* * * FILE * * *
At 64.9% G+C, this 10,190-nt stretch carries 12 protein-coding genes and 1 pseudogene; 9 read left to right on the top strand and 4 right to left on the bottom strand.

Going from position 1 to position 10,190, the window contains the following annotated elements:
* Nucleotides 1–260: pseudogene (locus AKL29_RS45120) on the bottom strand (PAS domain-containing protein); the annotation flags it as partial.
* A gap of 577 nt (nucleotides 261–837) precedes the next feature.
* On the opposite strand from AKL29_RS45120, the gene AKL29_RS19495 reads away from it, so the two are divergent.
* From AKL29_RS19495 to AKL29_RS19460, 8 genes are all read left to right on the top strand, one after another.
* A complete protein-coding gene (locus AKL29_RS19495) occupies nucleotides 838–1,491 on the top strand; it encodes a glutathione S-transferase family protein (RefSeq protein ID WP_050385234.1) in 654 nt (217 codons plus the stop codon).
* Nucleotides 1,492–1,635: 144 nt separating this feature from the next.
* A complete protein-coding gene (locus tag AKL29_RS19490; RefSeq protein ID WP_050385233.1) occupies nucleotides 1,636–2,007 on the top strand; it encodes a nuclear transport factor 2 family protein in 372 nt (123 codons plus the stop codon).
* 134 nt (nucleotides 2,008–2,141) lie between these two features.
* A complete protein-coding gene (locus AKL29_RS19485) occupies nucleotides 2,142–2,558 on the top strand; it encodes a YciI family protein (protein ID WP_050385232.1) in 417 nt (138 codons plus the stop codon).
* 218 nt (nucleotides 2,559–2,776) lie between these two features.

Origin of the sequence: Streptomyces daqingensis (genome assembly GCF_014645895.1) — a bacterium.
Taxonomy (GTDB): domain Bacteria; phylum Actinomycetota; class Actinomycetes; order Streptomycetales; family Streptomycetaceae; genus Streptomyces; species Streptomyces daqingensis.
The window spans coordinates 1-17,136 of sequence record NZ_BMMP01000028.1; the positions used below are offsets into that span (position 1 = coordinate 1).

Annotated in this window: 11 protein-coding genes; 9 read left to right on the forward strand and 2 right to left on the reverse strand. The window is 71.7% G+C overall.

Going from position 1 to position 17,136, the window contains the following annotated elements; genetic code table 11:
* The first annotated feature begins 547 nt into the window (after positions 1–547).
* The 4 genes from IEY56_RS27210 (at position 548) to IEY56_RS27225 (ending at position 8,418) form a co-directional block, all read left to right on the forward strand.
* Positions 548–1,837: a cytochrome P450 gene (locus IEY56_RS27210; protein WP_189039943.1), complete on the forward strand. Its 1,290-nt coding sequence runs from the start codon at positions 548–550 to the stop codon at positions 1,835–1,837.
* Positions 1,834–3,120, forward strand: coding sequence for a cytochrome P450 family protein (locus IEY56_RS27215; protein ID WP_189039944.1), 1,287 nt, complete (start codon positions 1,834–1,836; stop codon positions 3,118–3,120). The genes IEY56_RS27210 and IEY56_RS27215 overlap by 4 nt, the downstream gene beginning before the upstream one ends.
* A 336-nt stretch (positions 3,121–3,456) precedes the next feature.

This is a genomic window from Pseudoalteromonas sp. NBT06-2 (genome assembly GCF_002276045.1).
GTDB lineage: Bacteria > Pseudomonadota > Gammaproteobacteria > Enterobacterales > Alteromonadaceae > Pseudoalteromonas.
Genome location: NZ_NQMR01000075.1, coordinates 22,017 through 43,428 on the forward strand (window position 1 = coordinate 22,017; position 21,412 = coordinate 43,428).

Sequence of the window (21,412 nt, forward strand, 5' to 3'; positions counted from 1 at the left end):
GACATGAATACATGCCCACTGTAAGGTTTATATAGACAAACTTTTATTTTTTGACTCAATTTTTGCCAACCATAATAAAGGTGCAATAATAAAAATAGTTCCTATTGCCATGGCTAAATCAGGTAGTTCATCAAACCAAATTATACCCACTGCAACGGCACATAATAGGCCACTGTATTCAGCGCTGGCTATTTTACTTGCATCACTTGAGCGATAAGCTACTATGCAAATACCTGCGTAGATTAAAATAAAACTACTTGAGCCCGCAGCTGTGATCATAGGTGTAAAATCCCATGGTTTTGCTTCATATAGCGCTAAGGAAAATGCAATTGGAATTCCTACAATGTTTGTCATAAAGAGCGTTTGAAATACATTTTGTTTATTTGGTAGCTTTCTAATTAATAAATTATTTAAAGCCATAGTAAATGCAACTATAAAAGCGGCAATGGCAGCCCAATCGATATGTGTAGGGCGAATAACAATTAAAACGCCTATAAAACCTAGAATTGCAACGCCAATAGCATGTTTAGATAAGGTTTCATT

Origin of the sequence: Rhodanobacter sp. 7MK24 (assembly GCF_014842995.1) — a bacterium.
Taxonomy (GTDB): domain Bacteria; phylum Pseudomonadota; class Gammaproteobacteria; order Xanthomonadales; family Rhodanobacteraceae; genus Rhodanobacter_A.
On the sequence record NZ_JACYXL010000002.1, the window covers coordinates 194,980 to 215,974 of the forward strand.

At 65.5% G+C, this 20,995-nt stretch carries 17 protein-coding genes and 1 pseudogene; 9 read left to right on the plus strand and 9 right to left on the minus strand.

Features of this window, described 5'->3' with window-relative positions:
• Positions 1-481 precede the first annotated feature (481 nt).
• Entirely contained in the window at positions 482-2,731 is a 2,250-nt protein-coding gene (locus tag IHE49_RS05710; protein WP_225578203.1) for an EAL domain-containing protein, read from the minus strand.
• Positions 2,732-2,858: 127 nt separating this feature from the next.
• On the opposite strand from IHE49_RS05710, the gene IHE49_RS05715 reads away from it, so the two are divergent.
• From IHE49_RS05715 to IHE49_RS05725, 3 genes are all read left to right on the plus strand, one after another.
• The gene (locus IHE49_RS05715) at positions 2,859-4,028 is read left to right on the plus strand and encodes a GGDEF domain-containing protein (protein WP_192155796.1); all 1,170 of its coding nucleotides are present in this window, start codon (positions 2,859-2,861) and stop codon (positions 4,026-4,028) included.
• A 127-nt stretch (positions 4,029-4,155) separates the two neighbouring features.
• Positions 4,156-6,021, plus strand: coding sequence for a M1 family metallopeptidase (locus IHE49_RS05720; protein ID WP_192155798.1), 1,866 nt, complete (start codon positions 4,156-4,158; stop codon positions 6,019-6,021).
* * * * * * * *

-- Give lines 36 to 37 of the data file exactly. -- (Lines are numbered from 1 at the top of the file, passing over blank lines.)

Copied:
• On the opposite strand from IHE49_RS05710, the gene IHE49_RS05715 reads away from it, so the two are divergent.
• From IHE49_RS05715 to IHE49_RS05725, 3 genes are all read left to right on the plus strand, one after another.